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Should the WNBA keep or eliminate the Core Player Designation in the next collective bargaining agreement?

While much of the talk about the WNBA collective bargaining agreement (CBA) has centered around roster size, we now talk about another important part of the process which is on the core player designation.

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I know, I'm writing this while the CBA is being written out.  But while the talk about roster size has definitely been important, this is another issue that I don't think has received enough attention.

In the last CBA, teams were allowed to give the core player designation to any one player who would be entering restricted or unrestricted free agency. In practice, this is almost always given to a player who would be an unrestricted free agent. The player in return gets a max-contract for at least one year, though the player and the team can always negotiate a longer contract. If the team does sign a cored player for a multi-year deal, then the core designation cannot be used again until that contract expires. Here's a good plain-English assessment on this from WNBAlien.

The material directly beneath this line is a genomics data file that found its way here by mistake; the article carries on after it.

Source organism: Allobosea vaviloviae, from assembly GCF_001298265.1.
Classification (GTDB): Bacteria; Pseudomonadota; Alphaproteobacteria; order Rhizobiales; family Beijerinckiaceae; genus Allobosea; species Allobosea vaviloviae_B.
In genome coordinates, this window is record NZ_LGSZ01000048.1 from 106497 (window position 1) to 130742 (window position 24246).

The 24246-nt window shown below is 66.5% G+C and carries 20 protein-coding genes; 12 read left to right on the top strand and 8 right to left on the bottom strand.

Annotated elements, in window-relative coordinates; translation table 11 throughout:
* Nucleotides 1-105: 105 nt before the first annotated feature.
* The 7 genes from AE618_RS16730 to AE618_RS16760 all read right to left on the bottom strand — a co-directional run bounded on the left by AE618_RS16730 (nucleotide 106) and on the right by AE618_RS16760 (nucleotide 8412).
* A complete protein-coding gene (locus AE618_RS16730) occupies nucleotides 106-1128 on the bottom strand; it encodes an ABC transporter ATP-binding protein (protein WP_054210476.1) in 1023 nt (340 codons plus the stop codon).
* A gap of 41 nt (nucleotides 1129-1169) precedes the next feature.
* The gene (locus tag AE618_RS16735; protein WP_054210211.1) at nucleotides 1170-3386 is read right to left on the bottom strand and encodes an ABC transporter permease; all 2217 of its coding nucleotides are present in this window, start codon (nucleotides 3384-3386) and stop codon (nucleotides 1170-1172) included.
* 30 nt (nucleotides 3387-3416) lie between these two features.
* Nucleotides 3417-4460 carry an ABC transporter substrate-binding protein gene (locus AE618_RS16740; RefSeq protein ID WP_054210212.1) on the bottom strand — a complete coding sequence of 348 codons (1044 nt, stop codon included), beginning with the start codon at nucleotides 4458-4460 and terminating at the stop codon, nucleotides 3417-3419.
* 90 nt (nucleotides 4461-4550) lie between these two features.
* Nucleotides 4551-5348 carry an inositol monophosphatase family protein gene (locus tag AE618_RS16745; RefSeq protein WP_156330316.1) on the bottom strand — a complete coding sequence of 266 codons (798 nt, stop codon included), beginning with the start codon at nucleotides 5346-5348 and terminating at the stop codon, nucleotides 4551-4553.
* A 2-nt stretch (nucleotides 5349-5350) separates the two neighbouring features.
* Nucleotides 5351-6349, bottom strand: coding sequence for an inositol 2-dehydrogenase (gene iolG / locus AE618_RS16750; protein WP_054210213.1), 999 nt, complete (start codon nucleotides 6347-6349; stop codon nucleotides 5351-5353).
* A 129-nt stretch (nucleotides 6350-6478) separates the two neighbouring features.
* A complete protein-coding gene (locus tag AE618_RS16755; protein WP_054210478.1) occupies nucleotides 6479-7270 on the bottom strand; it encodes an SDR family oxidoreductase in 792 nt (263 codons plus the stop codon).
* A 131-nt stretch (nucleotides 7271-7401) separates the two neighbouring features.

There are reasons why you can argue that the Core Player Designation should remain with the new CBA.  First, this is because this helps teams retain their top players which should keep fans happy and also could help keep season ticket holders renewing. Second, cored players are also often among the best players on their teams, keeping them there also fosters stability of the roster.

There are also reasons why you can argue that the Core Player Designation should be eliminated. First, this can restrict star player movement, since front offices of teams could strategically time their coring in such a way so that the star players they have would be locked up early.

Second, because many star players in their prime can simply be cored, this often can make a free agency signing period a lot more vanilla than it could be if such a rule did not exist. With vanilla offseasons and free agency, there is less buzz around the league.

Third, if a team cores a player, that player could also just refuse to show up. Look at Deanna Nolan, who was cored by the Tulsa Shock in the 2011-2012 offseason and again in the 2013-2014 offseason though her rights were eventually traded to the New York Liberty. This is also a case where coring a player could backfire. To take a look at players who were given the Core Player Designation, click here for the 2012-2013 offseason and click here for the 2011-2012 offseason.

If you were able to make the call on this issue, do you think that the Core Player Designation should remain in the new CBA? Let us know in the comments below.